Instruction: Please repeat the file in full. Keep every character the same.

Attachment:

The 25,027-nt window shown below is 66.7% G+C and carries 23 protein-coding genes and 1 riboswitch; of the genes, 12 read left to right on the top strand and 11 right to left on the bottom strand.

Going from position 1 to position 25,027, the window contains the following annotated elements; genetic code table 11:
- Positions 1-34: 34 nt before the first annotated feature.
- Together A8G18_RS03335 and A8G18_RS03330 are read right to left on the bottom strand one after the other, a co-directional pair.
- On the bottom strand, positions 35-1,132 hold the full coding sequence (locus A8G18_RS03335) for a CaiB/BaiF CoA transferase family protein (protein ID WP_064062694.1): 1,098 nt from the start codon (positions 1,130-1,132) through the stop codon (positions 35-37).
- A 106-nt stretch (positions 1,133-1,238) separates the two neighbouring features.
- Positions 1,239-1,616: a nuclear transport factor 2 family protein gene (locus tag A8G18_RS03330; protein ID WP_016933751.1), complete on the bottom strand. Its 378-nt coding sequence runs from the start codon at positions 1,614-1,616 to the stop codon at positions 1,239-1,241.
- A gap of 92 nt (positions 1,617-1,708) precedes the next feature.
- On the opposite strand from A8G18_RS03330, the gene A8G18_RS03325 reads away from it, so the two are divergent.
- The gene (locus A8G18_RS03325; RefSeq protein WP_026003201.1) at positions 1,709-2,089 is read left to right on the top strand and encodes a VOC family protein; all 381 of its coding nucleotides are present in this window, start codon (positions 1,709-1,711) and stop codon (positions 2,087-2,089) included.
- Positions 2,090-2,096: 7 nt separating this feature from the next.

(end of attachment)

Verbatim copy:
The 25,027-nt window shown below is 66.7% G+C and carries 23 protein-coding genes and 1 riboswitch; of the genes, 12 read left to right on the top strand and 11 right to left on the bottom strand.

Going from position 1 to position 25,027, the window contains the following annotated elements; genetic code table 11:
- Positions 1-34: 34 nt before the first annotated feature.
- Together A8G18_RS03335 and A8G18_RS03330 are read right to left on the bottom strand one after the other, a co-directional pair.
- On the bottom strand, positions 35-1,132 hold the full coding sequence (locus A8G18_RS03335) for a CaiB/BaiF CoA transferase family protein (protein ID WP_064062694.1): 1,098 nt from the start codon (positions 1,130-1,132) through the stop codon (positions 35-37).
- A 106-nt stretch (positions 1,133-1,238) separates the two neighbouring features.
- Positions 1,239-1,616: a nuclear transport factor 2 family protein gene (locus tag A8G18_RS03330; protein ID WP_016933751.1), complete on the bottom strand. Its 378-nt coding sequence runs from the start codon at positions 1,614-1,616 to the stop codon at positions 1,239-1,241.
- A gap of 92 nt (positions 1,617-1,708) precedes the next feature.
- On the opposite strand from A8G18_RS03330, the gene A8G18_RS03325 reads away from it, so the two are divergent.
- The gene (locus A8G18_RS03325; RefSeq protein WP_026003201.1) at positions 1,709-2,089 is read left to right on the top strand and encodes a VOC family protein; all 381 of its coding nucleotides are present in this window, start codon (positions 1,709-1,711) and stop codon (positions 2,087-2,089) included.
- Positions 2,090-2,096: 7 nt separating this feature from the next.